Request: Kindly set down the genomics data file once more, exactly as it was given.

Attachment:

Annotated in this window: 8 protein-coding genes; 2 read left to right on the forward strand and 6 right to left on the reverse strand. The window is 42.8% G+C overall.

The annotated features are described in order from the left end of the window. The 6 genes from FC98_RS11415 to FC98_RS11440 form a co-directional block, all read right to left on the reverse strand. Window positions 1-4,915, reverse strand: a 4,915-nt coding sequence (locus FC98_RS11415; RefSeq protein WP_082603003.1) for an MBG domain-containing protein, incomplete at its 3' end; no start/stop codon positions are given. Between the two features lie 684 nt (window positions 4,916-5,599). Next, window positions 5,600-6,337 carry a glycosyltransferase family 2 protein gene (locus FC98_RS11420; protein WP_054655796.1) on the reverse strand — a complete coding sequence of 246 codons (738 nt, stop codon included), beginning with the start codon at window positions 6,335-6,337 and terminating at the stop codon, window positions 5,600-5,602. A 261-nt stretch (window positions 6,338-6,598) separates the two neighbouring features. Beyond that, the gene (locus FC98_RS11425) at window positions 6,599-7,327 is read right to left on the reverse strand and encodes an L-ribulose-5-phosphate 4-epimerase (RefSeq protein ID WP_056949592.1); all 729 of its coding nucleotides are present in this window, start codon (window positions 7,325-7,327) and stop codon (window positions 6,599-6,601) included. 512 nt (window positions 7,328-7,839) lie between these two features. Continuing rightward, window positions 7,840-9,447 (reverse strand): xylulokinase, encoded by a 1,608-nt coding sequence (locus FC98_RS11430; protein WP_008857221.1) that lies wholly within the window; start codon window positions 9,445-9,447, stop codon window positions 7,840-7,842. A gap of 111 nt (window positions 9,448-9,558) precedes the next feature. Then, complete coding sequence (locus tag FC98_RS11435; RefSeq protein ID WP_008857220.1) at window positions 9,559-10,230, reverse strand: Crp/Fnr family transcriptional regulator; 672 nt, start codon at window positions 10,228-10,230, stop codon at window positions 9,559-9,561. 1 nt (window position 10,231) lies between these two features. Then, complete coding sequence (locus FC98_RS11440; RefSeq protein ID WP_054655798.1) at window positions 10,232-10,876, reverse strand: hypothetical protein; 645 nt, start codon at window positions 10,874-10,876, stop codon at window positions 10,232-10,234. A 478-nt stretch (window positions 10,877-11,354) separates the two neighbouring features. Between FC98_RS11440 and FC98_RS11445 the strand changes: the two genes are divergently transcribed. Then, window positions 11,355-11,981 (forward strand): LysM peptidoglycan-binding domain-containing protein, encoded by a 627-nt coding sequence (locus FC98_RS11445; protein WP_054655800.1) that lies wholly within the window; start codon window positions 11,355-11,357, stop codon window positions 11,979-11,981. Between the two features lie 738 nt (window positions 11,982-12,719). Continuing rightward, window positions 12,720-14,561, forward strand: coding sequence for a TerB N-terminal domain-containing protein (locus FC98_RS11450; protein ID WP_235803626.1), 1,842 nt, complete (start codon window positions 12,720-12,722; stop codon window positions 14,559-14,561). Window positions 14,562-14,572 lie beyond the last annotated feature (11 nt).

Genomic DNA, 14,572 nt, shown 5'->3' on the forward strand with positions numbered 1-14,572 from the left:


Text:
Annotated in this window: 8 protein-coding genes; 2 read left to right on the forward strand and 6 right to left on the reverse strand. The window is 42.8% G+C overall.

The annotated features are described in order from the left end of the window. The 6 genes from FC98_RS11415 to FC98_RS11440 form a co-directional block, all read right to left on the reverse strand. Window positions 1-4,915, reverse strand: a 4,915-nt coding sequence (locus FC98_RS11415; RefSeq protein WP_082603003.1) for an MBG domain-containing protein, incomplete at its 3' end; no start/stop codon positions are given. Between the two features lie 684 nt (window positions 4,916-5,599). Next, window positions 5,600-6,337 carry a glycosyltransferase family 2 protein gene (locus FC98_RS11420; protein WP_054655796.1) on the reverse strand — a complete coding sequence of 246 codons (738 nt, stop codon included), beginning with the start codon at window positions 6,335-6,337 and terminating at the stop codon, window positions 5,600-5,602. A 261-nt stretch (window positions 6,338-6,598) separates the two neighbouring features. Beyond that, the gene (locus FC98_RS11425) at window positions 6,599-7,327 is read right to left on the reverse strand and encodes an L-ribulose-5-phosphate 4-epimerase (RefSeq protein ID WP_056949592.1); all 729 of its coding nucleotides are present in this window, start codon (window positions 7,325-7,327) and stop codon (window positions 6,599-6,601) included. 512 nt (window positions 7,328-7,839) lie between these two features. Continuing rightward, window positions 7,840-9,447 (reverse strand): xylulokinase, encoded by a 1,608-nt coding sequence (locus FC98_RS11430; protein WP_008857221.1) that lies wholly within the window; start codon window positions 9,445-9,447, stop codon window positions 7,840-7,842. A gap of 111 nt (window positions 9,448-9,558) precedes the next feature. Then, complete coding sequence (locus tag FC98_RS11435; RefSeq protein ID WP_008857220.1) at window positions 9,559-10,230, reverse strand: Crp/Fnr family transcriptional regulator; 672 nt, start codon at window positions 10,228-10,230, stop codon at window positions 9,559-9,561. 1 nt (window position 10,231) lies between these two features. Then, complete coding sequence (locus FC98_RS11440; RefSeq protein ID WP_054655798.1) at window positions 10,232-10,876, reverse strand: hypothetical protein; 645 nt, start codon at window positions 10,874-10,876, stop codon at window positions 10,232-10,234. A 478-nt stretch (window positions 10,877-11,354) separates the two neighbouring features. Between FC98_RS11440 and FC98_RS11445 the strand changes: the two genes are divergently transcribed. Then, window positions 11,355-11,981 (forward strand): LysM peptidoglycan-binding domain-containing protein, encoded by a 627-nt coding sequence (locus FC98_RS11445; protein WP_054655800.1) that lies wholly within the window; start codon window positions 11,355-11,357, stop codon window positions 11,979-11,981. Between the two features lie 738 nt (window positions 11,982-12,719). Continuing rightward, window positions 12,720-14,561, forward strand: coding sequence for a TerB N-terminal domain-containing protein (locus FC98_RS11450; protein ID WP_235803626.1), 1,842 nt, complete (start codon window positions 12,720-12,722; stop codon window positions 14,559-14,561). Window positions 14,562-14,572 lie beyond the last annotated feature (11 nt).

Genomic DNA, 14,572 nt, shown 5'->3' on the forward strand with positions numbered 1-14,572 from the left: